One Cruise/Crews line dates back to Halifax county, Virginia in the 1790’s. Another line, traced in Billy Buckel’s 1993 book Buckels-Cruise Family History, followed Micajah Cruise from colonial North and South Carolina into Mississippi territory in 1810.  Many of his descendants still live in Mississippi, as well as elsewhere in the South.

Irish immigrants were more numerous in the 19th century.  They included Patrick Russell Cruise from Dublin who, newly married, arrived around 1830.  His daughter Mary Cruise who moved to Kentucky before the Civil War is the great great grandmother of the actor Tom Cruise.

Tom Cruise’s Family Ancestry

The actor Tom Cruise, born Thomas Cruise Mapother, has ancestry firstly in Ireland and then in Louisville, Kentucky.

Just click below if you want to read more about this history:

Cruise Surname Miscellany

Cruise and Variants Today

Numbers (000’s) Cruise Cruse Cruwys
Ireland    0.5
England    0.9    0.2    0.2
America    0.9    0.2    0.1
Elsewhere    1.1    0.1    0.1
Total    3.4    0.5    0.4

The Song of Mary Anne Cruys.  The Cruys had been in county Meath probably since the time of Strongbow.  In the 15th century the head of the family was Sir Christopher Cruys who owned the estates of Rathmore, Moydorragh and Cruicetown. He had married late in life and was expecting an heir.  But his nephews were angry as they had anticipated to inherit all his property.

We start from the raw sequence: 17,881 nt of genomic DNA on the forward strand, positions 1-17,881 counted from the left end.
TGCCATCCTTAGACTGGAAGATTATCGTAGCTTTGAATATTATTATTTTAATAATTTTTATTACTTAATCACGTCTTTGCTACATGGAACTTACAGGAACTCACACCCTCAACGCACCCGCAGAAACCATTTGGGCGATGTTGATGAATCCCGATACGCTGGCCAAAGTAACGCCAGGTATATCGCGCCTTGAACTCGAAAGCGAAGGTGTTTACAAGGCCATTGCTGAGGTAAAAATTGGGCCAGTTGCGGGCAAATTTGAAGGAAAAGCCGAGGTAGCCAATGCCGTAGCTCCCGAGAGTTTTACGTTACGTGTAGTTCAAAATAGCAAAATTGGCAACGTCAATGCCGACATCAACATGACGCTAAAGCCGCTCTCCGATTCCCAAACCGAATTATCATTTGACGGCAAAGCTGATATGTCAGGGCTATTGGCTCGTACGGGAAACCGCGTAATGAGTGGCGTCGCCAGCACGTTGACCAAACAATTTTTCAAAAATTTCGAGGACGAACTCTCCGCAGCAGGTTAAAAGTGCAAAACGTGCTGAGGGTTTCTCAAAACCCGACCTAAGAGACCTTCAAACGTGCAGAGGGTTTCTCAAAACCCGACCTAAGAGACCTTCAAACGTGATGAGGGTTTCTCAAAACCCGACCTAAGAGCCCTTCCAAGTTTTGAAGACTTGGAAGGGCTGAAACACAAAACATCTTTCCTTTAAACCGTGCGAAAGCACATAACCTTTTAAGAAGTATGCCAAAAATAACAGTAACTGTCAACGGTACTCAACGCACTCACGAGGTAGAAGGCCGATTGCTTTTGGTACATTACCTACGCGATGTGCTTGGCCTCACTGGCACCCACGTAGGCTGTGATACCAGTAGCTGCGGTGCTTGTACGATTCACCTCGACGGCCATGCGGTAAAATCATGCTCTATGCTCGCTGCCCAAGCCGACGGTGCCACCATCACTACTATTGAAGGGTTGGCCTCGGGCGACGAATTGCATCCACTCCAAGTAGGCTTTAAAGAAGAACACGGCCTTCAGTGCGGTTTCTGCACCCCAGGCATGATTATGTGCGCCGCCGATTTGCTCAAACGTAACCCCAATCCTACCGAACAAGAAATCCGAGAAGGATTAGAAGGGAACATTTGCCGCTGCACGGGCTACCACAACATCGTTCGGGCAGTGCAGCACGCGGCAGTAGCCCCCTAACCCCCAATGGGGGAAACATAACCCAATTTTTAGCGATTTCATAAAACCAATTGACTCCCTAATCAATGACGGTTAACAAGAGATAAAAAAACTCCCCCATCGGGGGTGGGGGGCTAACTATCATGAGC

So they planned to murder them one evening as husband and wife were walking up the avenue by Cruicetown lake to the castle on their return from Moydorragh.  When attacked, Sir Christopher ordered his young wife to run to the castle for help.  He stood with his back to a tree and fought off the ruffians with a sword until he fell riddled with wounds.

The assassins then chased Lady Cruys and she only gained sanctuary in the castle by a second.  As the great oak door slammed shut it caught and tore her mantle streaming out behind her as she ran. She immediately summoned her servants and sent them out to help their master.  He was beyond their aid and so they bore his body back to the castle.

That night Lady Cruys had her husband buried by torchlight in the Cruicetown graveyard.  At the time of the funeral she collected all the Cruicetown plate and jewels and had them sunk in strong chests in the lake.  Then, fearing for her life, she and an old nurse set off secretly for Dublin on horseback and later set sail for London.

Soon after arriving in London, Lady Cruys gave birth to a daughter Mary Anne.  For several years they lived on the proceeds of the jewels brought from Ireland.  But when all was sold they became very poor and had to subsist by washing clothes in the Thames.